SL 4dr Front-wheel Drive
2017 Nissan Rogue

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$29,960
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$4,864
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EngineEngine 2.5LI-4
MPGMPG 26 City / 33 Hwy
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2017 Rogue Overview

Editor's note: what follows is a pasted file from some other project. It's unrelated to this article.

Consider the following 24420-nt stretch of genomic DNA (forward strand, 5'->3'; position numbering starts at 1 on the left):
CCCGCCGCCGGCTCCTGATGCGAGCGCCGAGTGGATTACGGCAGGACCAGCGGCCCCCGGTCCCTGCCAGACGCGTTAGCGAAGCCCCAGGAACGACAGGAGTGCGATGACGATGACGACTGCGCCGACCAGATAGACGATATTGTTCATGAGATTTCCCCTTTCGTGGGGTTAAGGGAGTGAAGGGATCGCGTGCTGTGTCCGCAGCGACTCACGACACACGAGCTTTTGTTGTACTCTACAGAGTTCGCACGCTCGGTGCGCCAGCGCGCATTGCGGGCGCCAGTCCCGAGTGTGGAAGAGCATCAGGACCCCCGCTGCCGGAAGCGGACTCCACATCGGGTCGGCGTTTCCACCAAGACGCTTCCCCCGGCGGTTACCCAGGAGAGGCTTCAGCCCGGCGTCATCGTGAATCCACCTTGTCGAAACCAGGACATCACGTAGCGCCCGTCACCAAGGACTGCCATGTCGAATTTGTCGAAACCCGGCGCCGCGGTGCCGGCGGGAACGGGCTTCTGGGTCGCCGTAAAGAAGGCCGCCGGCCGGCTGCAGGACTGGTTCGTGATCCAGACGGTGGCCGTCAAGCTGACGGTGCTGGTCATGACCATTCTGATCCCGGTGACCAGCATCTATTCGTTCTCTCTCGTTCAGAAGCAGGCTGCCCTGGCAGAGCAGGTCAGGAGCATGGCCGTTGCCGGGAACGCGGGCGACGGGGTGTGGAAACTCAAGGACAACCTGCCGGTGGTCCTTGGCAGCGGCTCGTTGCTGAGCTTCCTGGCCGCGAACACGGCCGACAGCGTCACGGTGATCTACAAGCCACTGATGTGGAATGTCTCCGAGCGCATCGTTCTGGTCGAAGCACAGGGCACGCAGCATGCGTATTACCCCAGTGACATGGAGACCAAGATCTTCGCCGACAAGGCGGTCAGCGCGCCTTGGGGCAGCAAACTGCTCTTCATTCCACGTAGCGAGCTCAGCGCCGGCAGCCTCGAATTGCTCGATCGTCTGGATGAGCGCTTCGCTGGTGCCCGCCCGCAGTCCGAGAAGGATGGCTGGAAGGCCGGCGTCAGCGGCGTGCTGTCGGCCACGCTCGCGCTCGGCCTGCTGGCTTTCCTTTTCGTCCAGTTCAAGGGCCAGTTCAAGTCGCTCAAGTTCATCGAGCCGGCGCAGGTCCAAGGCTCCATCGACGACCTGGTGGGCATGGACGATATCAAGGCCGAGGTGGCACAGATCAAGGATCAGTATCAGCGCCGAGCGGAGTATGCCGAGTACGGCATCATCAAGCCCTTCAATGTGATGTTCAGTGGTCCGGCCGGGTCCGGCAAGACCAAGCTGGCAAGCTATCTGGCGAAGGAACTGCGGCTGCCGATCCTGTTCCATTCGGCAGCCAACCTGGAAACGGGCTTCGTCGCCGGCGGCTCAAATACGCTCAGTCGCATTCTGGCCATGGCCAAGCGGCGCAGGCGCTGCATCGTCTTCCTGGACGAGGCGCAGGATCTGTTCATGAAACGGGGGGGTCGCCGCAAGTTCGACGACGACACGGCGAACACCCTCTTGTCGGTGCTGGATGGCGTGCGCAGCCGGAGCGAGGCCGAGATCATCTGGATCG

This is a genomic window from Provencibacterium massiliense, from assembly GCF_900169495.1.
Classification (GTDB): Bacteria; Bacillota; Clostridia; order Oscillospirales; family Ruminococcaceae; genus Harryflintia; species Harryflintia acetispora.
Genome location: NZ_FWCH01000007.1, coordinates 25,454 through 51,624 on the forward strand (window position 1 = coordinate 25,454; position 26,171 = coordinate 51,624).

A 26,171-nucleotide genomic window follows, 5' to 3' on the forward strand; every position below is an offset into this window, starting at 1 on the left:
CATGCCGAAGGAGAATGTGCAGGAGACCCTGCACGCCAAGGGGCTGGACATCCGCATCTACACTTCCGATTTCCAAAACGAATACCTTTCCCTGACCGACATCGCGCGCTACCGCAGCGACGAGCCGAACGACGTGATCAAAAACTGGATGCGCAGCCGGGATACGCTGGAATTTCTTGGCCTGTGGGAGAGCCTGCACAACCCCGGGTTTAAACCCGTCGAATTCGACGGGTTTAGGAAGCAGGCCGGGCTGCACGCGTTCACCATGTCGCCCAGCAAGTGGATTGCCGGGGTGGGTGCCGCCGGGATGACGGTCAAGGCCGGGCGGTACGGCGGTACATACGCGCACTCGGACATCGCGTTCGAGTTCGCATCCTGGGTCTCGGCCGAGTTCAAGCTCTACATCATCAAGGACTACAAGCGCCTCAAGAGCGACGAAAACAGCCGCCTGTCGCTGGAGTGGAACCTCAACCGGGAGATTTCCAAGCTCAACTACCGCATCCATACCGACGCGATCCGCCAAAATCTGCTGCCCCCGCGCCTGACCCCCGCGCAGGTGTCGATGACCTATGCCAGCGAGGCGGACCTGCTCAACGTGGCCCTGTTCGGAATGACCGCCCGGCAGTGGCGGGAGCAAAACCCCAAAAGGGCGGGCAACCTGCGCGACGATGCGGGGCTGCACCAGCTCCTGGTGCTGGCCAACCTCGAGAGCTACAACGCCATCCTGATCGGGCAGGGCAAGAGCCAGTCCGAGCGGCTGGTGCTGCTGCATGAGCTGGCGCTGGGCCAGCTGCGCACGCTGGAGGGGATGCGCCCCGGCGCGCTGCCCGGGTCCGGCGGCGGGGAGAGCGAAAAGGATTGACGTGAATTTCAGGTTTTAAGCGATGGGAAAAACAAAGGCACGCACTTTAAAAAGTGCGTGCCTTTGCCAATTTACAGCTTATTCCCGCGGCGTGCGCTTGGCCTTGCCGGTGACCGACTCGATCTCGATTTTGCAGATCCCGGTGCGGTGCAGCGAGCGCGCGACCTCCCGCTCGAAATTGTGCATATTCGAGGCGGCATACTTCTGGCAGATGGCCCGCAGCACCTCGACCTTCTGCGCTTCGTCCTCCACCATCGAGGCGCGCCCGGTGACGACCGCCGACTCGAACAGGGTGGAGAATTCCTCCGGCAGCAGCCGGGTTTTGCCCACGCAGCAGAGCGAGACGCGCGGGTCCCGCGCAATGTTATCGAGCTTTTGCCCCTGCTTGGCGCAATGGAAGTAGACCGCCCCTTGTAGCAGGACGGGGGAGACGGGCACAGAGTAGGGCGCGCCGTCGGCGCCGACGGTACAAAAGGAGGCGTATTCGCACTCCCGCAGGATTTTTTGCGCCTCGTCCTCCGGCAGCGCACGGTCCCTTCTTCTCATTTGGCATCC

Nissan has been selling the Qashqai subcompact crossover for several years in other parts of the world. Now it's coming stateside, but it won't retain the global name, which is difficult to pronounce and spell. Instead, it will borrow the well-known and profitable moniker from its larger sibling, the Rogue, with the word "Sport" tagged onto it. Nissan is marketing the Rogue Sport as slightly smaller and sportier than the family-friendly Rogue, which is its best-selling US nameplate. The smaller part is not up for debate. The Sport is a foot shorter in overall length with a 2.3-inch squatter wheelbase. It's 5.6 inches shorter in height, and at just over five feet tall, one can see right over the thing while standing next to it. Total cargo space is down by 8.9 cubic feet, with most of that coming from behind the second row of seats. Front legroom is virtually unchanged, but rear legroom is down by 4.5 inches in the Sport. It's marketed toward younger, more urban buyers compared to the Rogue – generally, people with no children who are looking for "just enough space," Nissan says. It's definitely compact, especially when you behold it from the outside. In the driver's seat we get the sense we're in a bigger vehicle thanks to the upright position and a beltline that doesn't creep too high. The front row feels spacious, and had we not seen the car from outside beforehand, we could've been fooled into believing we were sitting in a CUV from the next segment up in size. Even with the moonroof, headroom feels ample. As for the rear seat, there are no illusions there. It's a bit more cramped, particularly when it comes to legroom, but it seems a perfectly comfortable place to ride around town for an evening, if not for an extended road trip. The "sportier" part of the equation is arguable, especially considering the Rogue Sport has a smaller engine than the Rogue. Its 2.0-liter four-cylinder motor produces a modest 141 horsepower and 147 pound-feet of torque. Even less sporty, that power is sent to the wheels through a CVT. Despite feeling like a larger vehicle, it definitely drives like a smaller car. With its target market in mind, the Rogue Sport is designed more for urban duty than the suburban lifestyle of the larger Rogue. It's maneuverable and at home on Nashville's narrow and crowded streets. We were impressed with the Rogue Sport's ability to navigate a tightly packed garage with the help of an outside bystander. It's a little hard to see the corners of the car, which adds to the illusion of size. To make the most of its tight packaging in a confined space, the Around View Monitor camera system is available (it's standard in the SL) making helpful bystanders obsolete. While it is still as wide as the larger Rogue, we found that the Rogue Sport's shorter length and wheelbase made it easier to get into tighter parking spaces, even …